Although reading aloud to is not a panacea, its benefit is enormous in terms of nurturing the literacy development of all students, including at-risk students. An analysis of 29 studies found that read-aloud interventions have significant effects on children’s language, their phonological awareness, print concepts, comprehension, and vocabulary suggesting that read-aloud interventions increase at-risk children’s literacy outcomes than children who do not take part in these interventions (Swanson et al. 2012). Reading to students helps develop students’ concept of print, story structure and the other elements of texts. It also enriches students’ information about the text. In a seminal report Becoming a Nation of Readers: The report of the Commission on Reading (1985), Anderson, Hebert, Scott and Wilkinson contend that:

The opportunities to read aloud and listen to others read aloud are features of the literate environment, whatever the reader’s level. There is no substitute for a teacher who reads children good stories. It whets the appetite of children for reading and provides a model of skilful oral reading. It is a practice that should continue throughout the grades (p. 51).

Teachers model the act of reading in the classroom has a flurry of benefits. Research has shown that teacher modelling in reading aloud practices has positively impact secondary students’ attitudes towards reading. Attitude refers to one’s “preference for a topic, subject, or activity” (Albright, 2000, p. 17). By modelling, it means teachers read dramatically using vivid expressions and expressive movements such as hand gestures and facial expressions. When teachers model reading behaviours particularly pronunciation, style, and intonation, it motivates students to read aloud and thereby improve their reading attitude. However, in Clark and Andreasen’s study (2014), the researchers found that the level of students’ engagement during teacher read aloud was inconsistent. Some students enjoyed the story, while the others did not. Some claimed that they enjoyed teacher reading aloud because the ambience was more relaxing than when teacher was teaching. These students felt that they were not asked to read so they were relieved, particularly students who were apathetic.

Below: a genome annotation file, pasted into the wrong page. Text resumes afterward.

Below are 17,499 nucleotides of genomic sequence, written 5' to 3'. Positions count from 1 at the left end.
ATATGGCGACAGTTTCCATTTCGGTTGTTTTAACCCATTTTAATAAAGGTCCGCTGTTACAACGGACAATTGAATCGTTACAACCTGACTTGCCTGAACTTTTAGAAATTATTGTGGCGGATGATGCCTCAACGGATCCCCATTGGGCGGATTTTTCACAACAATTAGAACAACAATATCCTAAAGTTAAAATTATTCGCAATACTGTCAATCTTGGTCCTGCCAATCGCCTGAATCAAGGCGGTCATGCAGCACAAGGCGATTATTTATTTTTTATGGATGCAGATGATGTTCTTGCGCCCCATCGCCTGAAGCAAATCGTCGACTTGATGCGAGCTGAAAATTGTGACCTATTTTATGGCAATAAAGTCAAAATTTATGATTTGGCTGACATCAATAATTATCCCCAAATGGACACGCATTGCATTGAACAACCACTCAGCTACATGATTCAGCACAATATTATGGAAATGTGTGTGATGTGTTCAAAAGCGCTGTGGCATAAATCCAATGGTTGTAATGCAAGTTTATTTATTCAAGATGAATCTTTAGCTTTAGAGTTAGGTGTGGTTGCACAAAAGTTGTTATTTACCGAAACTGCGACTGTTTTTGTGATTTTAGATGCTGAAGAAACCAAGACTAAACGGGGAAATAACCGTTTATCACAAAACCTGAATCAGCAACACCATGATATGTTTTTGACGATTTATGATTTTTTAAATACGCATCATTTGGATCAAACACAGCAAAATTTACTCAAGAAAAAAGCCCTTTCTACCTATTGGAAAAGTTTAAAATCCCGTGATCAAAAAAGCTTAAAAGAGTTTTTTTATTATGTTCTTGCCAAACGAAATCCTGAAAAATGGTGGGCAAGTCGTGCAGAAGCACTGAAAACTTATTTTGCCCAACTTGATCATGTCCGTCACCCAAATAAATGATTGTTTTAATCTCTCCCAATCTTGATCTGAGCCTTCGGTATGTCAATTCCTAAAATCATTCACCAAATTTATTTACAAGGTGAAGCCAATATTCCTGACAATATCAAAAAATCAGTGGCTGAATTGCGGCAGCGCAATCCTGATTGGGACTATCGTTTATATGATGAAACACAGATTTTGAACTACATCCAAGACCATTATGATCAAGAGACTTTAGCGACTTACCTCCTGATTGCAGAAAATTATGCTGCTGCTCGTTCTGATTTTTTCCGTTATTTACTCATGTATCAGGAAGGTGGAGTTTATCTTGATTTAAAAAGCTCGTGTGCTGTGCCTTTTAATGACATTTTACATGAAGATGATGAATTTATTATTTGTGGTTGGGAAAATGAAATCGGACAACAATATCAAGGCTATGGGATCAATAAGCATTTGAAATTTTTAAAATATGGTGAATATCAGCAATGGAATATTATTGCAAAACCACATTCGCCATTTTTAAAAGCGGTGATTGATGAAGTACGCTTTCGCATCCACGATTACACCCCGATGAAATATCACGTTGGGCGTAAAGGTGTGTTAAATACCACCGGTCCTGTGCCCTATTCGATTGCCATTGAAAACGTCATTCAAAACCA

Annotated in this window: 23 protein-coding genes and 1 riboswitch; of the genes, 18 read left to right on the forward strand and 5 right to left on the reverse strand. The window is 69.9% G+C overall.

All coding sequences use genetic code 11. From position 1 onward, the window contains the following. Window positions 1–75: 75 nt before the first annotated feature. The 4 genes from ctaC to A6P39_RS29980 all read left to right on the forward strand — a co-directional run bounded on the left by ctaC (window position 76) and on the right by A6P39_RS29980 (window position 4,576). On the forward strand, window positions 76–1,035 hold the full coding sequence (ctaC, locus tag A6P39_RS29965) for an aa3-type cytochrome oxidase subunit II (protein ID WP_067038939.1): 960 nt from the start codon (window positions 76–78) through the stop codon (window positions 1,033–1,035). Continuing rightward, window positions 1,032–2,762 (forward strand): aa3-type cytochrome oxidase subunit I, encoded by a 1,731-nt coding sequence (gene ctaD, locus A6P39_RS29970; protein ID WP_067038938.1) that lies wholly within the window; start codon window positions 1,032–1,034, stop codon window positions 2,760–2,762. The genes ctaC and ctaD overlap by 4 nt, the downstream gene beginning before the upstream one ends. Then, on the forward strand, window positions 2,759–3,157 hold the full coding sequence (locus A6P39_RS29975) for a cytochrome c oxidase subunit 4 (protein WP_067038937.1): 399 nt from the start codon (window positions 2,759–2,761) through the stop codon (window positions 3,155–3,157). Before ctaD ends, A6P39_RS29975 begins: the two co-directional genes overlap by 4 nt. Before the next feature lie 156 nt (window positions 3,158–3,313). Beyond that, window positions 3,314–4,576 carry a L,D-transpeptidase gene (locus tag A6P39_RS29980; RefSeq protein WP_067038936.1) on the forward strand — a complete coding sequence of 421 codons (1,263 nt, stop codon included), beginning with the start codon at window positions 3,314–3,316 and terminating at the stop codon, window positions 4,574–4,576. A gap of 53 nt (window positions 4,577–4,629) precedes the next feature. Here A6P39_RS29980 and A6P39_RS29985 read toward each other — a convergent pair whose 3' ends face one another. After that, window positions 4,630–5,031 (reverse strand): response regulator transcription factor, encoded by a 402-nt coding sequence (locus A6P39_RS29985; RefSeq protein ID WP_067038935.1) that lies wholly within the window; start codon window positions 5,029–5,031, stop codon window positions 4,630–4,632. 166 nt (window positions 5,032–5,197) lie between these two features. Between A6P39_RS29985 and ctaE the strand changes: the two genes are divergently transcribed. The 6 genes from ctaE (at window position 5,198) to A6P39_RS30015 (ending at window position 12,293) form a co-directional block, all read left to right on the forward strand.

McGee and Schickedanz (2007) claim that unless books are shared with students involving them in asking and answering question, making predictions and inferences, reading aloud to students cannot increase students’ vocabularies and also their understanding (Dickinson, 2001). In other words, listening to stories passively is insufficient. Interaction with the teacher and peers after reading aloud can increase students’ vocabulary knowledge (Hargrave & Senechal, 2000). That means when students actively participate in dialogic and analytical thinking, reading aloud session becomes alive, paving the way for the growth of literacy development.

Bernadette Dwyer (2019), the past president of International Literacy Association says that, “lack of literacy [is] a problem we can no longer ignore.” Our students can’t learn to read by confining to ‘reading’ the English textbook in class. I echo the International Literacy Association’s Children’s Rights to Read initiative: ensuring equity, equality of opportunity, and social justice for all children. Whatever backgrounds our students come from, whatever ethnicities they are, or whatever their social circumstances they are, we are held responsible for our students’ right to read!